DUBLIN — Ireland's agreement Wednesday to take two homeless Guantanamo prisoners demonstrates that patient diplomacy between the United States and Europe is starting to play its part in shutting down the notorious U.S. prison.
Daniel Fried, the Obama administration's special envoy tasked with closing the camp, is back in Europe this week seeking to build on a European Union agreement clearing the way for any member of the 27-nation bloc to accept prisoners who could face persecution in their homelands..
While most European states remain frosty to the idea of taking Guantanamo prisoners off American hands, a growing number of nations – including Belgium, Finland, Hungary, Italy, Portugal and Spain – say they definitely or probably will take at least one of the approximately 50 prisoners.
Ireland is the second EU nation, after France, to make a firm commitment to take particular prisoners. Slovenia is the next stop on Fried's European tour.
The moves offer ammunition to critics of U.S. lawmakers who, faced with strong opposition from their home districts, have opposed any Guantanamo resettlements on American soil.
The human rights watchdog Amnesty International says many European nations have complained about the illegality and injustice of the internments without trial in Guantanamo – and now must step up. It lauded Ireland's commitment to take two Uzbek men who would likely face torture and reimprisonment if sent back.
"While Guantanamo is the responsibility of the United States, other countries made it possible," said Colm O'Gorman, executive director of Amnesty's operations in Ireland. "They allowed people to be transferred through their territory, actively participated in illegal detentions and kidnapping or, as in Ireland's case, they allowed their territory to be used as a staging area for rendition operations.
"Those countries that played a part in the system should follow Ireland's example and help shut it down," he said.
Some of the biggest EU players, Britain and France, say they want to restrict their intake of ex-Guantanamo prisoners to people with citizenship or residency ties. Nonetheless, France became the first EU member in May to take a foreign ex-prisoner, a 43-year-old man from its former colonial possession Algeria.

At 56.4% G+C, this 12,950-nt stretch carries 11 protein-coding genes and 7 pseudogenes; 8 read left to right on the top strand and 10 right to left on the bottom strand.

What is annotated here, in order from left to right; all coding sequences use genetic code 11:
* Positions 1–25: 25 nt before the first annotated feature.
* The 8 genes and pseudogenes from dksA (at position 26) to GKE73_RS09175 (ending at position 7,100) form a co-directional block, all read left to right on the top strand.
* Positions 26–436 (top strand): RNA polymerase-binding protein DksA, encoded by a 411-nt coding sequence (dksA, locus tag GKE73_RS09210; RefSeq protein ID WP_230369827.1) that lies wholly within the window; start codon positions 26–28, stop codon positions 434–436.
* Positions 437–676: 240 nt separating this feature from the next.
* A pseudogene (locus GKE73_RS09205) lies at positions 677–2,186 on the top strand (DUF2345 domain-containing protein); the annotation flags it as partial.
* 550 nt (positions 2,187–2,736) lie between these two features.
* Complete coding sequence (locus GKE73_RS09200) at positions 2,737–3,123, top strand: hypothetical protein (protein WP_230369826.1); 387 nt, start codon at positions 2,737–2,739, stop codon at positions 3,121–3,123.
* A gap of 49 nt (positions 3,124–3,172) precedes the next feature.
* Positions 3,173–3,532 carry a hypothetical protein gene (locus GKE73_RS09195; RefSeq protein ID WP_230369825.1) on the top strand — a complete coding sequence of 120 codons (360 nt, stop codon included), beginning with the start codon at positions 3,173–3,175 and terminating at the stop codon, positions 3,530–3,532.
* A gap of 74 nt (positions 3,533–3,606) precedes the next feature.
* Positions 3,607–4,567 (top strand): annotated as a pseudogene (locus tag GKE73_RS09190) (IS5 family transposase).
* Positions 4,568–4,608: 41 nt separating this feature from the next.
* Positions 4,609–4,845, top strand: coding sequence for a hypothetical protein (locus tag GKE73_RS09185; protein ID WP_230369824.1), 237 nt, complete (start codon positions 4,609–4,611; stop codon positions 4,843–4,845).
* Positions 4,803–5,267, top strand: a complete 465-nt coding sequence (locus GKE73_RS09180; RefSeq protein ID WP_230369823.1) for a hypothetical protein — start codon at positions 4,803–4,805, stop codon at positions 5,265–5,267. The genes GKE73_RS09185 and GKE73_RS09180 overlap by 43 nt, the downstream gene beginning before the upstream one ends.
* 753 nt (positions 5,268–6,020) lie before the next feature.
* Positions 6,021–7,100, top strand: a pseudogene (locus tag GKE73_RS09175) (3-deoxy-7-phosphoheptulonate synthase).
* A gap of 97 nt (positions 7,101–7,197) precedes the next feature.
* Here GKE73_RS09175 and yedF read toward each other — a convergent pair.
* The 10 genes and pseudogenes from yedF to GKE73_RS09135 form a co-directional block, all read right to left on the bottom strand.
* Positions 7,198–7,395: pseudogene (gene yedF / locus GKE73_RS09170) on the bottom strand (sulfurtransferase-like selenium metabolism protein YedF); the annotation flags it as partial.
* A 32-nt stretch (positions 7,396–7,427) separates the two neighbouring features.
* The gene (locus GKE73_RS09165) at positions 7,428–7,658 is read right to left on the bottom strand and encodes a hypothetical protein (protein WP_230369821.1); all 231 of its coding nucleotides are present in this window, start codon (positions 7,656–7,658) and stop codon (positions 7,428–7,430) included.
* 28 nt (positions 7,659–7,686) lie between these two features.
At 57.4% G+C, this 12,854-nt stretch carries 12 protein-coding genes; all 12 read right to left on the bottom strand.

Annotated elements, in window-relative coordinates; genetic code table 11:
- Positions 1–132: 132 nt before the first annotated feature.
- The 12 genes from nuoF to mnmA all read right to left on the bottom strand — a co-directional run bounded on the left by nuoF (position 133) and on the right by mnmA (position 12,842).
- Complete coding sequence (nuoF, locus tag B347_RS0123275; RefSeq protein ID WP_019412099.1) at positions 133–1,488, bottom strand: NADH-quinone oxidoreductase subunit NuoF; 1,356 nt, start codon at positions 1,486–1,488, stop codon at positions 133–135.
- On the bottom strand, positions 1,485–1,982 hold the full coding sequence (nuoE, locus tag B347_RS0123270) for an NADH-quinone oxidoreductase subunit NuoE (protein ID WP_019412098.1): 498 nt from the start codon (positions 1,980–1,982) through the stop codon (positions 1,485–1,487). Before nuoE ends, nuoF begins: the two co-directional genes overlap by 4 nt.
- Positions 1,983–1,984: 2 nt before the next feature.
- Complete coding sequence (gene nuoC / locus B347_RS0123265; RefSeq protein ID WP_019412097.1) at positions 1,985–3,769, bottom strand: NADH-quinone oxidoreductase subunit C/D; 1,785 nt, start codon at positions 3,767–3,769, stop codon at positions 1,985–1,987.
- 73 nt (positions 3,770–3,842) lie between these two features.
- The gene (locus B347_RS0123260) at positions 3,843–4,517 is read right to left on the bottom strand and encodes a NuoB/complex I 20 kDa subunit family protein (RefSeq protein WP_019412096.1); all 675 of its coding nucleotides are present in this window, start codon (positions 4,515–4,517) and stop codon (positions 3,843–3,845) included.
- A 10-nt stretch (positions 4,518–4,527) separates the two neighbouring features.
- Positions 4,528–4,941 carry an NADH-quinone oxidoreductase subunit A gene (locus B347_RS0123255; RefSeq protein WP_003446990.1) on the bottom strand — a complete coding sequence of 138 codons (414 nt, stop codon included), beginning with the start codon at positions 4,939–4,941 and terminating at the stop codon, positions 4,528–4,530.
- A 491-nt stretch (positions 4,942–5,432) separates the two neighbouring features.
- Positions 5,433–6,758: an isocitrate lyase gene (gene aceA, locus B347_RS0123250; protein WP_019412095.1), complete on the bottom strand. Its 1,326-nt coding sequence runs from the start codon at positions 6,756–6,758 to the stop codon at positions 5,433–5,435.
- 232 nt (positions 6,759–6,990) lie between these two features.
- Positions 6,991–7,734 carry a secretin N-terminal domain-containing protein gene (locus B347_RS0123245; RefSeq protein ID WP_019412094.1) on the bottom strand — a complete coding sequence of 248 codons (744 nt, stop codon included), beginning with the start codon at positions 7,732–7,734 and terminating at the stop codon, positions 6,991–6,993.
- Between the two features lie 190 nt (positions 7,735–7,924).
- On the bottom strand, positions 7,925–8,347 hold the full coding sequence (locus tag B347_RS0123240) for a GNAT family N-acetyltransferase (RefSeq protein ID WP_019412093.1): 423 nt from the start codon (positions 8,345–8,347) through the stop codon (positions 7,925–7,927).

Others, like Germany and the current EU president, Sweden, say they have taken many refugees from earlier conflicts and expect the U.S. to explain why it shouldn't be the first port of call for all of Guantanamo's homeless.
Gitanjali Gutierrez, an attorney with the Center for Constitutional Rights in New York, said members of the U.S. Congress opposing any Guantanamo resettlements in their country should be embarrassed by Europe's willingness to help.
She said those inmates "who must be transferred out of Guantanamo but don't have a place to go – they have to have humanitarian protection somewhere. That's what makes Europe critical."
Fried's contacts with other EU nations in recent weeks have produced a growing list of countries committed to taking in at least someone from the 7-year-old prison.
"We're grateful to the government of Ireland for their willingness to join our effort to close Guantanamo through this humanitarian gesture," said Sara Mangiaracina, a State Department spokeswoman in Washington.
"We are also grateful for the efforts of the European Union, which helped facilitate these discussions, and are encouraged that so many of our close friends and partners are also considering assisting us in our effort to close the Guantanamo Bay detention facility," she said.
Italian Prime Minister Silvio Berlusconi last month told Obama his country would take three prisoners, although details of any firm U.S.-Italian deal remain confidential. Spain is mulling a month-old Fried request to accept four prisoners, while Portugal – the first country to call, last December, for EU nations to welcome ex-Guantanamo inmates – says it is still weighing whether to take two or three.
Elsewhere, far-flung island nations looking to curry favor with the new U.S. administration have moved more boldly than Europe. Bermuda and Palau have offered homes to incarcerated Muslim Chinese separatists called Uighurs, a group that poses the least-threatening security profile among Guantanamo's residents.
Bermuda, a British territory, welcomed four Uighurs last month – to the fury of a political minority on the North Atlantic island. The U.S. has yet to accept Palau's offer to take its remaining 13 Uighurs, in part because the Uighurs themselves have expressed fears they might be attacked by Chinese agents on the isolated Pacific island.
In neutral Switzerland, the central government says it's willing to take prisoners – if only the powerful regional governments, called cantons, will permit it. But the Swiss are already hosting a brand-new support group run by, and for, freed prisoners called the Guantanamo Justice Center.
The group, launched Wednesday with offices in Geneva and London, intends to provide medical, psychological and professional support to more than 500 freed Guantanamo detainees trying to rebuild their lives in Europe, the Middle East and Africa. The group also is exploring the possibility of suing former Bush administration officials for damages.
The treasurer of the Guantanamo Justice Center, Rachid Ouchen, said Europe inevitably would give new homes to prisoners that the United States won't take itself.
"There's no other solution," Ouchen said. "We can't leave them in Guantanamo, and we can't send them home."
Associated Press reporters Frank Jordans in Geneva, Matthew Lee in Washington, and Mike Melia in San Juan, Puerto Rico, contributed to this report.